mystery waterfall in basement

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    • #279165
      btrotter

      Help! I purchased a home, built 1931, in September. We’ve had a drought for the past 2 years, but are making up for it in the past 3 months.

      Christmas morning I awoke to heavy rains and water in the basement–some is seeping in through the crack between the foundation and the wall, but there is one crack in the wall where water literally pours in when it rains.

      This crack brought in about 30 gallons of water on a 1.68″ rainfall over 10 hours that day. When it stopped raining, the leak stopped.

      I had new gutters put in immediately, taking the downspouts out of the underground pipes, so now the gutters drain with plastic drain pipes about 18″ from the house.

      But New Year’s Day I awoke to more rains and more flooding–this time 50 GALLONS from the one crack over a period of about 9 hours and under 2″ of rain.

      I definitely will get a sump pump put in, but before I do any repairs I really need to figure out what the problem is–the water is too much to be explained by regular seepage.

      stats:

      1. poured foundation, some vertical cracks, have been checked out by a building contractor and a home inspector. Some of the cracks leak, not all.

      2. Large pin oak in front of house, same wall where there are cracks.

      3. Front yard is flat, yard grades downhill to back yard.

      4. Leak is toward front of house on driveway side, but is relatively dry aboveground–no puddling where the leak would be. Driveway has been checked out and water is draining properly toward back yard.

      5. Gutters, roof both check out fine. There are 5 gutters now, and while one is just uphill from the leak it is draining properly down the driveway and is about 18″ from the house. No water from that gutter is getting anywhere near the house.

      6. There is an enclosed front porch just in front of the wall where the leak is. Underneath the porch it is BONE DRY.

      7. There are French drains but no sump pump in the basement. There are holes cut in the floor with plexiglass covers–the drain to the rear of the house has a trickle of water; the drain to the front of the house is standing water that’s not moving. I stuck a 6-8″ snake through as far as I could and hit no obstructions.

      8. Basement floor also slopes toward the rear. Leak is to front of house.

      9. Near ‘waterfall’ leak are the underground pipes for gutters that run parallel to the house–before I had gutters replaced I could hear the gutter draining down the pipe, and it sounded as if it were draining to the back yard just fine.

      Now that the gutters are out of the ground, I don’t hear any water running through those pipes. The holes have been covered up but not filled in.

      10. The home inspector managed to open up the water meter cover–the dials to the meter are under about a half-foot of water. I called city/county folk, and the storm drain guy came out and opened the drain that is downhill from me–that water is running. However, the guy couldn’t find the uphill drain.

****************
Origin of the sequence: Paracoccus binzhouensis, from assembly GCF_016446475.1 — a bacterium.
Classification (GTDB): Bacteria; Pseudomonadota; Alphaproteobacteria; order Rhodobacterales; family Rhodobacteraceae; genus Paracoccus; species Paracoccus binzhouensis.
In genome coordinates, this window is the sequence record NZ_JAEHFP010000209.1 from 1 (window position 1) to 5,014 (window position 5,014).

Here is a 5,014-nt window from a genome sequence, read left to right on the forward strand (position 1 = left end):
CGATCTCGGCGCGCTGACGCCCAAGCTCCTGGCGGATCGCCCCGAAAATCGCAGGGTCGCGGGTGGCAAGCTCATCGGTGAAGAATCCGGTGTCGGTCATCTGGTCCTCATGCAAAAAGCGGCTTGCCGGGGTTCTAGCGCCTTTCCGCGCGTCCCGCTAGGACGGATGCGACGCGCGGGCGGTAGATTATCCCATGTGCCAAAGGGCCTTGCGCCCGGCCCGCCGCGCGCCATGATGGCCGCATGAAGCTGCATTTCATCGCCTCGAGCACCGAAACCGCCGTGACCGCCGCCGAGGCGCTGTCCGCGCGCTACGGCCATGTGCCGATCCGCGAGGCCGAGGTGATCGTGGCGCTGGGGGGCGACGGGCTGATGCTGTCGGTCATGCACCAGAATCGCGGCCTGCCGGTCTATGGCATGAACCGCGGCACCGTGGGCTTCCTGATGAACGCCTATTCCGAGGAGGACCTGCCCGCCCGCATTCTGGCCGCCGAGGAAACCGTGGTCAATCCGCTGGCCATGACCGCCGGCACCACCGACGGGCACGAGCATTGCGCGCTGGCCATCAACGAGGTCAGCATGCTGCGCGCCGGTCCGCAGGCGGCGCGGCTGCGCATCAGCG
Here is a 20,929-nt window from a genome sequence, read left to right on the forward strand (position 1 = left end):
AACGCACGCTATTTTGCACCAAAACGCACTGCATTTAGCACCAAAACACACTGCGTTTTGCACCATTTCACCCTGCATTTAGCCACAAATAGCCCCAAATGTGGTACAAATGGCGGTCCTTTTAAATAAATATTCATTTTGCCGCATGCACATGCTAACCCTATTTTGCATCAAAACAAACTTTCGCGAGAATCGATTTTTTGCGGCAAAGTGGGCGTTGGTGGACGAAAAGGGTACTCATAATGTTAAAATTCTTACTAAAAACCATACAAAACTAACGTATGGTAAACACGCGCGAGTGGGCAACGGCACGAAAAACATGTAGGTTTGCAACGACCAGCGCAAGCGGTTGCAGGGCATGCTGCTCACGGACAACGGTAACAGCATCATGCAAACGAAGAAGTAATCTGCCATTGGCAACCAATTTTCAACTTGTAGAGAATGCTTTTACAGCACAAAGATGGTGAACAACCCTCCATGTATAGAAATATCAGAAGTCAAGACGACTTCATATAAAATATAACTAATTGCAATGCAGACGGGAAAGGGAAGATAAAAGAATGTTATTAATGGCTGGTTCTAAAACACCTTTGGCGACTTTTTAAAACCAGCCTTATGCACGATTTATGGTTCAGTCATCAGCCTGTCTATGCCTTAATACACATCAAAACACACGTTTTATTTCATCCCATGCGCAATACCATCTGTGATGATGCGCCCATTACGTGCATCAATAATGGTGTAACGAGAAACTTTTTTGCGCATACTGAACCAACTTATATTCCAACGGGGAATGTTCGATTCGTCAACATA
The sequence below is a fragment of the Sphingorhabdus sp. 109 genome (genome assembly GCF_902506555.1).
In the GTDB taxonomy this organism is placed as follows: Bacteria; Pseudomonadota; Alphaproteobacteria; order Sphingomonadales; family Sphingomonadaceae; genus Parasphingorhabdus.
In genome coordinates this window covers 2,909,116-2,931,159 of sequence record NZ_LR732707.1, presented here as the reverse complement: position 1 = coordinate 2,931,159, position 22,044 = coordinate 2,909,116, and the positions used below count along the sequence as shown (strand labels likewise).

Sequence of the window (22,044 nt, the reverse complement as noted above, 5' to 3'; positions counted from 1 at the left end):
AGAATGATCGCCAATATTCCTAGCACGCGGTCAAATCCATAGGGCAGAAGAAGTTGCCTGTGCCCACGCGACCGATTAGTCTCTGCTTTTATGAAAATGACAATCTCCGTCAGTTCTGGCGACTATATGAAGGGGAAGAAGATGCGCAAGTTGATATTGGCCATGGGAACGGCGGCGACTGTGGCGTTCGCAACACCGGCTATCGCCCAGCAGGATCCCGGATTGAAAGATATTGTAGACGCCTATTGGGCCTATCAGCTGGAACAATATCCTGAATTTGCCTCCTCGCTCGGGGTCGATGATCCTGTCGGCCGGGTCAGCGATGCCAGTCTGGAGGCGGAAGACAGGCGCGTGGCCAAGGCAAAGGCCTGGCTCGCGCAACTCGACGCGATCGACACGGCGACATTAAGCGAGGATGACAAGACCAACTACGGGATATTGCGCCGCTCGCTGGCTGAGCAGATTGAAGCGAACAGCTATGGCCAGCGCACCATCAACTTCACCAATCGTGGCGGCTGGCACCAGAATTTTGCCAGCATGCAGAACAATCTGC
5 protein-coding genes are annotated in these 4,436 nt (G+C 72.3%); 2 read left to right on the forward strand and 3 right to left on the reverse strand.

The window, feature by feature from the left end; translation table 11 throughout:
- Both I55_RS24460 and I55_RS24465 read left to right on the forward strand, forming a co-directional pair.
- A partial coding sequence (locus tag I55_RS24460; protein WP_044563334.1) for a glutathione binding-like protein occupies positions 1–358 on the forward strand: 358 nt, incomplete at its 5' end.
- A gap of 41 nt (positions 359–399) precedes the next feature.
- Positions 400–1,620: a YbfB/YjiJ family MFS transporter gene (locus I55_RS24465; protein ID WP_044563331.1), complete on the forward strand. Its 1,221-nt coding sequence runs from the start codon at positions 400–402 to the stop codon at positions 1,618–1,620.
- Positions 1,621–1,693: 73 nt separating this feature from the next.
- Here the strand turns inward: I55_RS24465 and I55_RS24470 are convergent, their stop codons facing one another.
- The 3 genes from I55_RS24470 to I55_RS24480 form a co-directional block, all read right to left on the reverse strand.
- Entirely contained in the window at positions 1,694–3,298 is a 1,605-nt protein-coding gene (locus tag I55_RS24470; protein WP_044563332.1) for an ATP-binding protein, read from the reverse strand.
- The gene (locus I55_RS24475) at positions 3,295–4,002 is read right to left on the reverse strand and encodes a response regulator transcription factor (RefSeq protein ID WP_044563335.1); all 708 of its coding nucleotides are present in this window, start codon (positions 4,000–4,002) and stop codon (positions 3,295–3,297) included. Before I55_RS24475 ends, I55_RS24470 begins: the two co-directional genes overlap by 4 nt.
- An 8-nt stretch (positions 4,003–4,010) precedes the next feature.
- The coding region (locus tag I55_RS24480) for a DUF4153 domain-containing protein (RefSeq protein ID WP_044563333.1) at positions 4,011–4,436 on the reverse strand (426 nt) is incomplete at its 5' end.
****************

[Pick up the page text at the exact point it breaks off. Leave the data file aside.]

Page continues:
11. Neighbor swears the previous owner had a dry basement–he used to brag about it, and I called the 86-year-old previous owner, who told me that at most he had maybe a couple of gallons after a really heavy rain.

      And when I originally looked at the house, there was so much crap in the basement [the previous owner ran a flea market business] that there’s no way the basement wouldn’t be mildewed if it was this bad.

      12. Plumbing pipes inside aren’t leaking, and anyway it only happens when it rains. When the rain stops it’s okay.

      13. Water is light brown. Does not smell like sewage.

      14. There is landscaping all around foundation, but in general it is graded slightly away from the house.

      HELP!!!!!!

      Thanks.

    • #300168
      Retired plbg1

      Have you got drain tile around the house, if not you might have to have foudation dug up and walls water proofed and drain tile installed.

    • #300169
      bozo

      Go to your local lumber yard and see if they have Benonite.Ask them to explain to you how to use it around your outside basement wall to stop water from coming in.It is a masonary product.The spelling might be incorrect,it is pronouced Ben-o-nite.Worked for me save alot of useless digging and saved alot of money. If they dont know about it ,let me know and I will e-mail you .

    • #300170
      clangr

      thanks for both of the tips. I am certain I’ll be doing some kind of waterproofing, but til then I’m still waiting for answers. I called the city 10 hours ago to report the water in the meter well, called back to check and to report a sinkhole that I realized is about half a block away, and they told me that they have a lot of main breaks and that they probably won’t get to me til tomorrow.

      » This message has been edited by clangr on 04 January 2003

    • #300171
      John Aldrich1

      clangr, first I must commend you on your comprehensive description of the situation. It is obvious that the water leaking into your basement is storm water. If, in fact, there is a storm water collection and drain system on the front wall of your home, then it is improperly designed or was improperly installed. I think the appropriate approach is to excavate the soil from the wall, waterproof the wall and then install a properly designed drainage system with a discharge to daylight into the back yard. A drainage product called “Advan-Edge” made by Advanced Drainage Systems, Inc. (ADS) is an excellent product for foundation drains.
      http://www.ads-pipe.com/us/en/products/special.shtml#advan.htm

      In regard to the suggestion that you use “Ben-o-nite” purchased at a lumber yard, well, as Tony Soprano would say, “Figget about it!” Loose Bentonite Clay spread inconsistantly around the area of the leak in the foundation wall will not permanently fix this problem, and may in fact cause damage to the foundation wall as it expands when hydrated.

      There is a below grade concrete wall waterproofing product which consists of a layer of Sodium Bentonite clay sandwiched between layers of geotextile. The product is made by Colloidal Environmental Technologies Company (CETCO) and is called “Volclay”. Check out this website;
      http://www.cetco.com/Groups/Bmg_main.asp